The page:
“Some of the techniques taught in the course are new to me and I’ll continue to practise them and share them.”

“I’ve talked to some of my co-workers too, and I’m encouraging them to take the course because I see that more nurses are losing hope, losing energy and unable to keep up the pace.”

Embodying Your Practice is part of BCNU’s commitment to building a resilient organization. The union is now providing organizational leaders with advanced education to deepen their understanding of the new program and help all members access its resources and supports.

Rose’s own 47-year career is a testament to resilience. She graduated as a licensed practical nurse in 1974 after completing a two-year nursing program in Oakville, Ontario. The program ran concurrently with Rose’s senior high school studies, which meant she entered the workforce at the age of 18.

Her first job was at the Penetanguishene Mental Health Center.

“I look back now and think about how, as the youngest on staff, I didn’t have a lot of skills as far as resiliency goes. But I was determined to be there to help others and determined to have them teach me how they heal, help them to identify needs and guide them along.”

Rose spent four years in BC in the 1970s, working at Lions Gate Hospital and at St. Paul’s in orthopedic and cardiovascular surgery before returning to Ontario when she became homesick. Her son was born in 1988. The single mom decided to return to school rather than put her baby in childcare and in 1990 she enrolled in Canadore College in North Bay, Ontario.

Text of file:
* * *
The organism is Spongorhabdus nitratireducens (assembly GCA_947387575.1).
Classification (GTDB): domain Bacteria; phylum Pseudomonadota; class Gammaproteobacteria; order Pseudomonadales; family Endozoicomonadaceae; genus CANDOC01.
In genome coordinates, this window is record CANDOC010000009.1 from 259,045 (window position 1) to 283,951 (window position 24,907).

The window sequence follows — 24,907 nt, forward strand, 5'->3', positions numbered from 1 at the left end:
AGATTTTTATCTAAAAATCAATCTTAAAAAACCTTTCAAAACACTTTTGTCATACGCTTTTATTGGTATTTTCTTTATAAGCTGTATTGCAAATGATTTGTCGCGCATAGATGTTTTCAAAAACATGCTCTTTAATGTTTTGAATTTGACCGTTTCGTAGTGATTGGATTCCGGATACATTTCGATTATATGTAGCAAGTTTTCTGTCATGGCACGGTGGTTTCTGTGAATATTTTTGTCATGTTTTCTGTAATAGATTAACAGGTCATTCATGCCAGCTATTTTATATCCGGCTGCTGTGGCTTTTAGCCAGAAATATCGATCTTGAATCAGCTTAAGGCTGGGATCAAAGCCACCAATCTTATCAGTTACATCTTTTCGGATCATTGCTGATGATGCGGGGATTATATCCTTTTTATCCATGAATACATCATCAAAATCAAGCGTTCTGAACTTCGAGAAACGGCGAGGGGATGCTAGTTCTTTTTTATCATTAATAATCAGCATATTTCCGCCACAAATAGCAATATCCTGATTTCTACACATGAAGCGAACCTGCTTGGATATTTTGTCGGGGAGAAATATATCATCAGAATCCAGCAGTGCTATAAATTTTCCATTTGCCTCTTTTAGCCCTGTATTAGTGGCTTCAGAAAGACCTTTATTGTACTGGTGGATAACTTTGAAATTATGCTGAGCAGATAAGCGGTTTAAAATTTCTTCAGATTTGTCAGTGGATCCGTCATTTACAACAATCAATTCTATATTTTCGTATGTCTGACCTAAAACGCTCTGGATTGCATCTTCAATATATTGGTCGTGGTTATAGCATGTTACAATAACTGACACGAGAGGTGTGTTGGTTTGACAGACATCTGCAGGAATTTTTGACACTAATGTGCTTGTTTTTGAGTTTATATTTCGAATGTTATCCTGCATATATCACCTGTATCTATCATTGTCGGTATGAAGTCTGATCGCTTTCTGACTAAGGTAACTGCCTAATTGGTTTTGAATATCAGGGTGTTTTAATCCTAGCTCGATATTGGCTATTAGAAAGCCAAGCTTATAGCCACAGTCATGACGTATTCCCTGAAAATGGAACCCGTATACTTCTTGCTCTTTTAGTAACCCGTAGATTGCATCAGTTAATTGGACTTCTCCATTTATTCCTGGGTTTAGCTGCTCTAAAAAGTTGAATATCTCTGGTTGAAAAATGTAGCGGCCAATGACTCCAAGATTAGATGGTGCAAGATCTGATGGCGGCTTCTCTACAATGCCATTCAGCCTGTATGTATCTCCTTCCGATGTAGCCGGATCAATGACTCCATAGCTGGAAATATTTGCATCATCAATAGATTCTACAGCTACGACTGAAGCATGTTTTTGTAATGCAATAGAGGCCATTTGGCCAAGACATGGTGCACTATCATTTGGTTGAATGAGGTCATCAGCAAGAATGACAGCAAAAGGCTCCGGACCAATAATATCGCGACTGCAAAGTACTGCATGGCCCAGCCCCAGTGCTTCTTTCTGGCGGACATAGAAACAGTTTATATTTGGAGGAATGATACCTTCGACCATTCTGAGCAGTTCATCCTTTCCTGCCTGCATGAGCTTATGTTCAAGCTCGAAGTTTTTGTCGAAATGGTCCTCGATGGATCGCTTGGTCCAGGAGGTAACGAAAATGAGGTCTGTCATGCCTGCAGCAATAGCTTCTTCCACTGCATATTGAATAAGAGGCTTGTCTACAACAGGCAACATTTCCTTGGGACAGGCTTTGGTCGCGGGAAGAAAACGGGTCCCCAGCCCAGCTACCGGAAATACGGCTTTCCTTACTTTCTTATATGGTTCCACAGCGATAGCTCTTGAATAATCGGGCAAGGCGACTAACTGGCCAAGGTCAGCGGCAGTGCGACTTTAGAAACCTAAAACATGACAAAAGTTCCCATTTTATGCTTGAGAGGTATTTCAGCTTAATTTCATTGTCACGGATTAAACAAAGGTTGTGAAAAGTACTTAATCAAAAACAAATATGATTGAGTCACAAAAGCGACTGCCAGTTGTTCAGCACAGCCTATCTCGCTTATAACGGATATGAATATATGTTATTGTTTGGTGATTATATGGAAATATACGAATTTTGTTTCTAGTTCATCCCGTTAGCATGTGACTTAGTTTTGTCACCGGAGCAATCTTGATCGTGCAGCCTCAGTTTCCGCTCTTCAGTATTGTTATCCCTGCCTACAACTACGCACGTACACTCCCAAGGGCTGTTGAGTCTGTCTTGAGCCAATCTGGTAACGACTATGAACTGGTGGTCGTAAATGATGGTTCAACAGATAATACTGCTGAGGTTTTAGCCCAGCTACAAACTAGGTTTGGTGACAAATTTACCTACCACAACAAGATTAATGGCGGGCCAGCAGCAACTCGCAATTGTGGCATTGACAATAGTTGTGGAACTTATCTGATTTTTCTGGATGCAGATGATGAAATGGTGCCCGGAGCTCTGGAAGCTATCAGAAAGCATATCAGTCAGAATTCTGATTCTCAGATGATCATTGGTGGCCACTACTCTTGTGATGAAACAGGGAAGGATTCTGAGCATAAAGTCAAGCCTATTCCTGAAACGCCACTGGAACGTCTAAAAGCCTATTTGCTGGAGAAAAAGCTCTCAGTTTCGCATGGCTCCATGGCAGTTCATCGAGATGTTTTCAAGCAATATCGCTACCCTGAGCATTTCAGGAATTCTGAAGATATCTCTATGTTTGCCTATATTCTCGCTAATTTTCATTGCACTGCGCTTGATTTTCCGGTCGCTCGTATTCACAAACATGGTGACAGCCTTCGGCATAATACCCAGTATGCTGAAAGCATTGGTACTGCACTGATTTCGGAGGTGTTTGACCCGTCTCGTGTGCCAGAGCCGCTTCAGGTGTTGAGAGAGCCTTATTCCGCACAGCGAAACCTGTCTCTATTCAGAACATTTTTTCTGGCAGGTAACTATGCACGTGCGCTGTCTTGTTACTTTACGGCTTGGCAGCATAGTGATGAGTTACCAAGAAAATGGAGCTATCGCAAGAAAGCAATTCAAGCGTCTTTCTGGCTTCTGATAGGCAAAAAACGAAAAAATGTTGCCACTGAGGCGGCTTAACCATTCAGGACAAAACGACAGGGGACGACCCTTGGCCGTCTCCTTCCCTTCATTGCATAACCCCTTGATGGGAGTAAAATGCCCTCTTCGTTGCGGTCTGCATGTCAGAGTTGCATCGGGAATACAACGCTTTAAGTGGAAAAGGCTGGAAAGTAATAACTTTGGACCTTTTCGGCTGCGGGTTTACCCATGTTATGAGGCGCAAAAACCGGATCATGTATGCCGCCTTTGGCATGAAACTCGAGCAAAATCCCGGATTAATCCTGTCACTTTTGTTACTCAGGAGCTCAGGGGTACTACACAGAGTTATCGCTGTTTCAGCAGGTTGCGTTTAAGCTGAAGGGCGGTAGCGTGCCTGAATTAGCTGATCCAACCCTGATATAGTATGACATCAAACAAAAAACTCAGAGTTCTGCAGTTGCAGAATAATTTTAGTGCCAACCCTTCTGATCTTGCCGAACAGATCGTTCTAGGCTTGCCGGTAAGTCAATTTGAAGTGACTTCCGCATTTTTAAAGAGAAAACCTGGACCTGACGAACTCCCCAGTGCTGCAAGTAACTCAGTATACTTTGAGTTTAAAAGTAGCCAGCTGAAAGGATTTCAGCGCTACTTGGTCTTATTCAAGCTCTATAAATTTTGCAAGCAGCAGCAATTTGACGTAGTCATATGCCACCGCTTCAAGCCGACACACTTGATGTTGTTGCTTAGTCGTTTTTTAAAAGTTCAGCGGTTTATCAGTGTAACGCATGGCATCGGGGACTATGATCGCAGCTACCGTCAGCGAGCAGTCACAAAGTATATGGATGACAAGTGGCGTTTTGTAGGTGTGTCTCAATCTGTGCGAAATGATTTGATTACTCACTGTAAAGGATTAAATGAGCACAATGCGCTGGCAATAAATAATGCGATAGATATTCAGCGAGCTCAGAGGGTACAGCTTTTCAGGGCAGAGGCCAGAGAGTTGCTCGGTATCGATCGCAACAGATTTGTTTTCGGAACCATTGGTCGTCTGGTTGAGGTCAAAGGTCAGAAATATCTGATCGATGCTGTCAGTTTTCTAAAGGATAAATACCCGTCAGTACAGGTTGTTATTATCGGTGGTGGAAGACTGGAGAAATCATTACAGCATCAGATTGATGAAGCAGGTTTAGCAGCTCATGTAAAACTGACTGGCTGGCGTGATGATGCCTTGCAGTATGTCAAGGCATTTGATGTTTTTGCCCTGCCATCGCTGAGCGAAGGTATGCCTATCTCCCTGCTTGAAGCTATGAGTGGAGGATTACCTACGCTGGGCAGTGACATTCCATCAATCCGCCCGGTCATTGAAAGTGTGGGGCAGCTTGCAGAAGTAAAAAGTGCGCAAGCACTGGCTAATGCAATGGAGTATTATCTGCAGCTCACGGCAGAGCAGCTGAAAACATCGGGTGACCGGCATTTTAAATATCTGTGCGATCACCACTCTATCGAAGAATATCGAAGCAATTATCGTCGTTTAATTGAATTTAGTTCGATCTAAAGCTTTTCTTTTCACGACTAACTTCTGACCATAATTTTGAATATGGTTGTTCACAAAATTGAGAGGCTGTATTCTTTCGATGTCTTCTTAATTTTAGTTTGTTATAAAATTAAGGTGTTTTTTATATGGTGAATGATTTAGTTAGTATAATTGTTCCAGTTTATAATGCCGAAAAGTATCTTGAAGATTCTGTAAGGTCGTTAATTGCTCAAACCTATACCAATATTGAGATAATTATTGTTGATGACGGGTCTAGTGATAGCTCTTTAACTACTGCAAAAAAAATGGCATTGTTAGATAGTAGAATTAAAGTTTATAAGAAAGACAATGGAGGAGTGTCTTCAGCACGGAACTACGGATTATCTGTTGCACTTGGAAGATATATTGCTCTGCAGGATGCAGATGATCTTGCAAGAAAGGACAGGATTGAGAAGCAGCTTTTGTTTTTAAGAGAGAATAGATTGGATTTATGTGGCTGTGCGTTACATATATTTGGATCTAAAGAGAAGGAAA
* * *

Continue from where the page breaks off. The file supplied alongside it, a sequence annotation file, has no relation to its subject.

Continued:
“There were no bridging programs at the time, so I entered the three-year program and completely enjoyed it,” she recalls. “I was glad I made that choice, as I was getting burnt out and questioning whether to continue working as an LPN. But I realized that, after 16 years of practice, I had all of the skills and experience at that point, and it was time to expand my scope.”

Unfortunately, upon graduation Rose discovered there were no jobs for RNs and employers only wanted to hire her for LPN positions. “That was quite discouraging,” she remembers. “So, I entered into the bachelor of science in nursing program at the University of Western Ontario.”

The lack of bridging options meant Rose spent another four years in school and graduated in 1997. “All told I’ve got nine years in the classroom,” she remarks.

Degree in hand, Rose then spent several years in Windsor, Ontario expanding her practice and working in community mental health and public health.

“For seven years I was working on multi-disciplinary assertive community treatment teams to care for people with severe and persistent mental illness and making sure they were getting their needs met in their homes and in the community,” she says. “It was a really good approach to the delivery of health care – it was client-centred, and we considered all determinants when identifying clients’ needs.